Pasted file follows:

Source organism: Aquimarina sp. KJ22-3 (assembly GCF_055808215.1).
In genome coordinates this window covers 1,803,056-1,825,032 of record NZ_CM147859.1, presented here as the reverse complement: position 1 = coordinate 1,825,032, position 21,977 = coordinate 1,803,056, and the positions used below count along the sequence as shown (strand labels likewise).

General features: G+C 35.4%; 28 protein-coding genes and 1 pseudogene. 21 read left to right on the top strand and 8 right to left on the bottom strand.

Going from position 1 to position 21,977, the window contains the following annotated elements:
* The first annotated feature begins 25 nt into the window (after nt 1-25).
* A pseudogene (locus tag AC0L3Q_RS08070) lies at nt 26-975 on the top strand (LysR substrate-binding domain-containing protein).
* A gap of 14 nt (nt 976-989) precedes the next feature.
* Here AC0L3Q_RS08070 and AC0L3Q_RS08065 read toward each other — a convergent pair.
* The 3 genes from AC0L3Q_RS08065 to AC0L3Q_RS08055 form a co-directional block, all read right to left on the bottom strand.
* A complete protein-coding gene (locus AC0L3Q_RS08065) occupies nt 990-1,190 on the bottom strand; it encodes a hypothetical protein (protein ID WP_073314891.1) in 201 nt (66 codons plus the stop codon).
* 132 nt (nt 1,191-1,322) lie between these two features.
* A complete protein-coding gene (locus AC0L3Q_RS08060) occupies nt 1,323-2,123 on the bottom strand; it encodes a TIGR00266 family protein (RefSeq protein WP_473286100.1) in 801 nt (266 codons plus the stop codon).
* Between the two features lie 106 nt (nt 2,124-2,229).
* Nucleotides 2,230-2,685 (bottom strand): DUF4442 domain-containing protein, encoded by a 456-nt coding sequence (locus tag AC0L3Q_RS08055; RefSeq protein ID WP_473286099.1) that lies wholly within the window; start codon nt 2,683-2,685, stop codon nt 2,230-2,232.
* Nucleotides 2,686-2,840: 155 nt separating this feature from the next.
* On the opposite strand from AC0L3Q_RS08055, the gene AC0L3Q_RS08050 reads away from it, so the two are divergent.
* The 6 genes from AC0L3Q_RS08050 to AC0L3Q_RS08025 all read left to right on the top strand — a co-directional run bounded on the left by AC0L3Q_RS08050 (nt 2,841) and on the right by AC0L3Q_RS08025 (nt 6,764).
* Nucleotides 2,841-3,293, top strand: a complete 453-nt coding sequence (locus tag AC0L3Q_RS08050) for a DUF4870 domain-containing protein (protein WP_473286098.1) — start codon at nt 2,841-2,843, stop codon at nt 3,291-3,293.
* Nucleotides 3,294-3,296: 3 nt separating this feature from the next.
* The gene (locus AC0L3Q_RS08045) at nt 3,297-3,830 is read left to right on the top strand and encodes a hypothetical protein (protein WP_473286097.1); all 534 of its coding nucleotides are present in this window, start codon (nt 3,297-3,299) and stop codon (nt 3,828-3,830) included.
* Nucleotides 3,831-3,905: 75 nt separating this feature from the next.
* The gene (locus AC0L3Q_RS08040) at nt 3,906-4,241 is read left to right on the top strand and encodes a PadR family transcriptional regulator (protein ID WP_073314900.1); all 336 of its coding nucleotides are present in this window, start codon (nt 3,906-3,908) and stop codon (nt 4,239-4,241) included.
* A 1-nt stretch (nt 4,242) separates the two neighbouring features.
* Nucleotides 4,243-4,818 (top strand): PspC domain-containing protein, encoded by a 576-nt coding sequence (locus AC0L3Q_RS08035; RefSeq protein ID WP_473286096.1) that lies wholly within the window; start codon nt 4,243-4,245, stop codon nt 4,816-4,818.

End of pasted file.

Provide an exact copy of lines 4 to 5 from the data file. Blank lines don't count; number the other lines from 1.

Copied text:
Going from position 1 to position 21,977, the window contains the following annotated elements:
* The first annotated feature begins 25 nt into the window (after nt 1-25).